The titles of the novellas included are “What Becomes God,” “Object Permanence,” “Love in the Time of Zombies,” “The Long, Long Breakdown” and “Visitation”. Grey Matter Press has outdone themselves again with this one; the cover looks amazing and rumor has it each story was assigned a tarot card illustration, which is a pretty cool idea. Taff is quickly becoming one of my favorite writers (I only recently discovered his work, but so far everything I have read of his has been outstanding). I strongly encourage those who are attending to grab a copy of this, whether you are already a fan or not, because it is sure to be an outstanding collection!

Check out Grey Matter Press’ press release to learn more and see what Jonathan Mayberry(!) had to say about The End In All Beginnings.



Publisher: Grey Matter Press

Length: 331 Pages

Ominous Realities is the brand new anthology from the awesome people at Grey Matter Press and serves up 16 extraordinarily written tales that fall within the science fiction, fantasy and horror genres. I must say when I was contacted by Anthony Rivera of Grey Matters with an offer to review the anthology, I jumped at the chance. These stories, despite their variety of styles and genre classifications, all have one thing in common – giving you a glimpse at unique post-apocalyptic scenarios.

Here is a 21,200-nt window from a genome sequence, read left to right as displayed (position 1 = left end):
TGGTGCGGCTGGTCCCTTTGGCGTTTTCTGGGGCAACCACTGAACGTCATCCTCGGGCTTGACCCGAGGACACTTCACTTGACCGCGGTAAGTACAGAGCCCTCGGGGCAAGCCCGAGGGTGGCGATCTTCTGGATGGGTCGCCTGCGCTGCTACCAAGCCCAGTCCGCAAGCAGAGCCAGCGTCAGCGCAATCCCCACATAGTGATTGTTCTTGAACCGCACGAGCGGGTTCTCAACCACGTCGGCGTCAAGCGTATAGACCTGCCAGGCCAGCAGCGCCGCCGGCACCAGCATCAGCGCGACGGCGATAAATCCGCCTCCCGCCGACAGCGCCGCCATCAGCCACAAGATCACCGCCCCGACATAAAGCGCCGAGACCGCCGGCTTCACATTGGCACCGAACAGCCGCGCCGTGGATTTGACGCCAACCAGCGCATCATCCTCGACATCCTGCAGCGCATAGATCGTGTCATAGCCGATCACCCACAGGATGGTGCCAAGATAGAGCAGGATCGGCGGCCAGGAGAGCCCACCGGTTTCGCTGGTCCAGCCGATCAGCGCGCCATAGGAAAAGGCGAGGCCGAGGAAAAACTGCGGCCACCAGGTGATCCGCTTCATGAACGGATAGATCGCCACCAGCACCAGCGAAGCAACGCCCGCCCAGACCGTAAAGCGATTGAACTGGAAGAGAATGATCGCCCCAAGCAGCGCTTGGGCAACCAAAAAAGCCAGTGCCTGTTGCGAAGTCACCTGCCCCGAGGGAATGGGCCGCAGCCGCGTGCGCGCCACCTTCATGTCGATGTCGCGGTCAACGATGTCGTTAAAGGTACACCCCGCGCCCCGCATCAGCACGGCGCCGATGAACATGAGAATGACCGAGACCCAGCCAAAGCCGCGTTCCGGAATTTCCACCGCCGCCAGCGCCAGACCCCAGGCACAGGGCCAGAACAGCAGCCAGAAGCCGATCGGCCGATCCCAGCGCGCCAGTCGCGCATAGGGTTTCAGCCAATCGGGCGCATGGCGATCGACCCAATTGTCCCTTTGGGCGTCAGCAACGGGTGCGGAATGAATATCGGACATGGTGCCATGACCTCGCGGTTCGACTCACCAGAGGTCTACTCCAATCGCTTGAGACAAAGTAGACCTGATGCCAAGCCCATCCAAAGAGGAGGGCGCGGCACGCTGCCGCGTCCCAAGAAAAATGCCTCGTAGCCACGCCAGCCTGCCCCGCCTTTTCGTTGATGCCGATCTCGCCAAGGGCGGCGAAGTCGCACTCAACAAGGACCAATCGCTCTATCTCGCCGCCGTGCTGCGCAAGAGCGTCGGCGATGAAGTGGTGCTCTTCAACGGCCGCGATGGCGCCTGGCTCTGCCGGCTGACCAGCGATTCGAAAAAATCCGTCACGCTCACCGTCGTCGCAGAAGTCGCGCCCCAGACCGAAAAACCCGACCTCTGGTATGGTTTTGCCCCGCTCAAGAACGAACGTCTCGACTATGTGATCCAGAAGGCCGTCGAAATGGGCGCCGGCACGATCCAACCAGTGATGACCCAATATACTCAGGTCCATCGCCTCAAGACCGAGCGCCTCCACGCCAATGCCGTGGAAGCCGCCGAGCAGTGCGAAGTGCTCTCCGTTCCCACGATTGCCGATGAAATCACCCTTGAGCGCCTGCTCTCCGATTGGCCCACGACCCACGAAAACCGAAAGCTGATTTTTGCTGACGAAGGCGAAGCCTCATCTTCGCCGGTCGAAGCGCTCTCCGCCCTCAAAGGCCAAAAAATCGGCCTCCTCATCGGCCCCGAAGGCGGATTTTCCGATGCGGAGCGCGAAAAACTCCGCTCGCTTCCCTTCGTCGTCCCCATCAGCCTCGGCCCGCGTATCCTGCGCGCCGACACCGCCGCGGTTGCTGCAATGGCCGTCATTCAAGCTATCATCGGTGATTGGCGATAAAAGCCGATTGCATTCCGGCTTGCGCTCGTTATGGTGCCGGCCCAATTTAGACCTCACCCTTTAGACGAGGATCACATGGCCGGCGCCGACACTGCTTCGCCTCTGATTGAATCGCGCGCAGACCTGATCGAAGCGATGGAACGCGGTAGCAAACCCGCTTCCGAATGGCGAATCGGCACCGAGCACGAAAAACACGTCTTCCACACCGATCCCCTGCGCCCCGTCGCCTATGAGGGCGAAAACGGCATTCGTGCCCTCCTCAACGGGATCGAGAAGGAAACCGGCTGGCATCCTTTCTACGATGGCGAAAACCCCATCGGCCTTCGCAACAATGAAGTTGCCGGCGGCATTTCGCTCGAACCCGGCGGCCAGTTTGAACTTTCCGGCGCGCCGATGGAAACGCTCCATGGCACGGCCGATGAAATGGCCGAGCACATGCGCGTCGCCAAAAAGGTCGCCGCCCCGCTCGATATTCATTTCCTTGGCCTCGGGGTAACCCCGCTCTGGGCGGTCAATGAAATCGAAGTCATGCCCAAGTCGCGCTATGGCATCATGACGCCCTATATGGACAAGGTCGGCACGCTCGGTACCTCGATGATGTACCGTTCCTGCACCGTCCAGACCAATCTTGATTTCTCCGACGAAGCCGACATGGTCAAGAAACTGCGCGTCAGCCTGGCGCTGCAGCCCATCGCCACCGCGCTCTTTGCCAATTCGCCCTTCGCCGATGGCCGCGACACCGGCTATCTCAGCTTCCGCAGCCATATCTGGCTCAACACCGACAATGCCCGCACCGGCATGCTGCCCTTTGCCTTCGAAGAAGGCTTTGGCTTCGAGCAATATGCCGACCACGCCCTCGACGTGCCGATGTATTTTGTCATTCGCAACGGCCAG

While many of these stories may not be horror in the traditional sense, there is no doubt that the futures depicted in each one of these stories is quite horrifying in their own way. What makes these stories just as scary (or scarier) than your traditional horror fare is that in most cases, these scenarios could actually happen.